Tips from Strategic Consulting for Maximizing Your Donor Experience
Tackle one strategy at a time
There are likely many opportunities to adjust your website and communication efforts. However, trying to do fifteen things at once is probably a little daunting. Instead, pick one area on which to focus each quarter of the year. Set realistic goals for your area of focus and plan to measure results.
Take a step back and look at your giving process from the perspective of a donor. Is it easy to reach the giving form from your alumni website, your giving pages, and your institutional homepage? Is there a clear call-to-action on your giving pages? That’s just the beginning of making the donor experience easy and intuitive. Additional food for thought:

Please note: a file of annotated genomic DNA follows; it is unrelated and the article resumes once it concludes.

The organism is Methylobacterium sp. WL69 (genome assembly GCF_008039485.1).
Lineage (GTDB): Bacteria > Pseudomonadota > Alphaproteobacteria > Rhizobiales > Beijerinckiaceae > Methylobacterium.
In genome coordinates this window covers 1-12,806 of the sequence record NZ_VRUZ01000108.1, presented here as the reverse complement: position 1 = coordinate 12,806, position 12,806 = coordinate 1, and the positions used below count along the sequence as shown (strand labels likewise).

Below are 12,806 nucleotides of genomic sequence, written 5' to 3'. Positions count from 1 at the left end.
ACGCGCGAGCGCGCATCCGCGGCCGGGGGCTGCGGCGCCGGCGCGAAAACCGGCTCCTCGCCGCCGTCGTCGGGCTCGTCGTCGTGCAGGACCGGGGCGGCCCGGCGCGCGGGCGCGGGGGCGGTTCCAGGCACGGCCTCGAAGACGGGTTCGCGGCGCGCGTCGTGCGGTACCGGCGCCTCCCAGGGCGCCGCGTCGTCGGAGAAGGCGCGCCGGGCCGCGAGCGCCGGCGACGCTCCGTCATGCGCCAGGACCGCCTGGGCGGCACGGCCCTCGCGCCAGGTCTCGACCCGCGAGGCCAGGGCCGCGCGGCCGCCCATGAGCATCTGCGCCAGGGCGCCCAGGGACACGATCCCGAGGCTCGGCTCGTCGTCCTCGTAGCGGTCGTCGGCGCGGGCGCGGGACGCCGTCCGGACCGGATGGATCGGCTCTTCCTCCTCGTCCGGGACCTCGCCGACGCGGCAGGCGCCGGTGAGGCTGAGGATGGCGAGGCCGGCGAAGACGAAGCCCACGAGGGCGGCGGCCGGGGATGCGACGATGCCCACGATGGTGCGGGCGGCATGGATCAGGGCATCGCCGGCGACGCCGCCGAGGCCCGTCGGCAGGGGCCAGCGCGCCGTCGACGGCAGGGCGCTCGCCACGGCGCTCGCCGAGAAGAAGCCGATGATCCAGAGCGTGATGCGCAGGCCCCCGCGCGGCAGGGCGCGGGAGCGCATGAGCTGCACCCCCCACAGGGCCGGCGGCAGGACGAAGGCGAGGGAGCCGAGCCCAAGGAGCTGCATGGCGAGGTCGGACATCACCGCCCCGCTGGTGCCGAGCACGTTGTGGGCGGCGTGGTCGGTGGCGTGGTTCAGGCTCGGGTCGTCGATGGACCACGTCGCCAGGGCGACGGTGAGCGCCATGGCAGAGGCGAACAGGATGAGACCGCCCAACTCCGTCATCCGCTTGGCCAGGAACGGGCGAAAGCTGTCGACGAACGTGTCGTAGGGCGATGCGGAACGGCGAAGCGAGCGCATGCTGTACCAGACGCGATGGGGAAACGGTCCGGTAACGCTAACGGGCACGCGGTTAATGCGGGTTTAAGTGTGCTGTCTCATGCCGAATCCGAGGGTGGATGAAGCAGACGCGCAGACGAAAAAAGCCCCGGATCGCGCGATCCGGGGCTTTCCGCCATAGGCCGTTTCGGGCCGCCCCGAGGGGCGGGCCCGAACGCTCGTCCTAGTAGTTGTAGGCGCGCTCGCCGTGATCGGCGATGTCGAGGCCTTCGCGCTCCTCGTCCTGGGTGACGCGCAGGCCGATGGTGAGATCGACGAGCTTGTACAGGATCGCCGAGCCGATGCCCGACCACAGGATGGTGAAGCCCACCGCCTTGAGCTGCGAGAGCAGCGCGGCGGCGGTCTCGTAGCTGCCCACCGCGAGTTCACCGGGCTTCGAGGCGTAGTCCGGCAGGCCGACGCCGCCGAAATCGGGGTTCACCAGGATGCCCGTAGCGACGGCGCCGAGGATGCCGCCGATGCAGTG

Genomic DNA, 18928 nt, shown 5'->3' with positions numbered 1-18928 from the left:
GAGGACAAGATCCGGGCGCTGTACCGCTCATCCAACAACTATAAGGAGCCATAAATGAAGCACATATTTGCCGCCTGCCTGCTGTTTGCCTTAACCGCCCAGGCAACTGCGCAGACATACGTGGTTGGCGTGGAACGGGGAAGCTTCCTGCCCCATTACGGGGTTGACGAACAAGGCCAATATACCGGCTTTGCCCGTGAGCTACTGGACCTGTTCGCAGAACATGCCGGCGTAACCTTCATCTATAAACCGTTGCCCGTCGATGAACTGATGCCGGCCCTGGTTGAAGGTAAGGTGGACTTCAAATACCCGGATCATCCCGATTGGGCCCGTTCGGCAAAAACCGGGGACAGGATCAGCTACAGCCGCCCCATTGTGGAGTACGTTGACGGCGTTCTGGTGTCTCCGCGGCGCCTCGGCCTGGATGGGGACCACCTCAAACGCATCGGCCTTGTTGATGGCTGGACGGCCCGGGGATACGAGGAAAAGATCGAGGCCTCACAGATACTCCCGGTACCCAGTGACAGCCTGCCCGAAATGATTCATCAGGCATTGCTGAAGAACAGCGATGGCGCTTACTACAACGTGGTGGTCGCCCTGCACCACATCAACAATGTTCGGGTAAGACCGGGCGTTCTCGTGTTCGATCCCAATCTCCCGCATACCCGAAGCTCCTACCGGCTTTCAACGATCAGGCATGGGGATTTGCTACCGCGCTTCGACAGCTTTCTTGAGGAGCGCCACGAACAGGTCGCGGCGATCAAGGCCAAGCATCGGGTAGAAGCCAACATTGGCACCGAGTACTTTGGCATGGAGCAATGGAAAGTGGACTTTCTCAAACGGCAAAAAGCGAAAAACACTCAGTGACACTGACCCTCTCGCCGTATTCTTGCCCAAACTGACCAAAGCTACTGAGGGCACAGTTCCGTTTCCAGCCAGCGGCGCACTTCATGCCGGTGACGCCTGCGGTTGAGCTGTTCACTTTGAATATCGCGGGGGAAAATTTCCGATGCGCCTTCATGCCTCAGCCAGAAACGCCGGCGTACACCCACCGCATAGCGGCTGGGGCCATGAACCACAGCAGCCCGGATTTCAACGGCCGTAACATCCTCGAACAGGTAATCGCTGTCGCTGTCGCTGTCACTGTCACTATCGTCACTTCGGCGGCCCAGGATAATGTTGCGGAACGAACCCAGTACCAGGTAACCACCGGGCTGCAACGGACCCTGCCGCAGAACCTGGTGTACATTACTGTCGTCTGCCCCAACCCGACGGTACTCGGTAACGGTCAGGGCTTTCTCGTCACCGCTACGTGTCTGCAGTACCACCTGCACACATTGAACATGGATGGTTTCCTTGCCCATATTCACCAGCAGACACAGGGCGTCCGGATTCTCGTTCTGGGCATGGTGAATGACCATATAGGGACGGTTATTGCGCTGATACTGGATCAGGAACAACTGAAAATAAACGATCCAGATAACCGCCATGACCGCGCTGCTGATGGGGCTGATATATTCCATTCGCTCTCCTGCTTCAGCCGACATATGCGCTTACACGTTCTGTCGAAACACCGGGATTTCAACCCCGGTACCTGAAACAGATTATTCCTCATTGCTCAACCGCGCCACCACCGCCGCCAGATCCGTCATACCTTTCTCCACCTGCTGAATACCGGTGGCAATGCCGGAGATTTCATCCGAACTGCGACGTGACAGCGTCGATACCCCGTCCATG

- Increase stewardship messaging
Once an individual makes a gift to your institution, it should be the beginning of a different relationship as they are now a donor. Follow-up with communications that share how dollars raised are being used.
- Be inclusive
As you’re posting content on your site, think about your constituents and ensure that the site reflects the range of constituencies that you are trying to engage. If graduates do not feel that they are represented on the homepage, they may get the impression that your office does not serve them.
- Customize confirmation emails
Every communication alumni receive from you is an extension of your brand. Confirmation emails after registering for an event or making a gift should include the same look and feel like other emails from your institution, or should reflect the look and feel of the specific event. By incorporating this into every communication, it ensures consistency and recognition by constituents.
Change it Up!
- Thank online donors online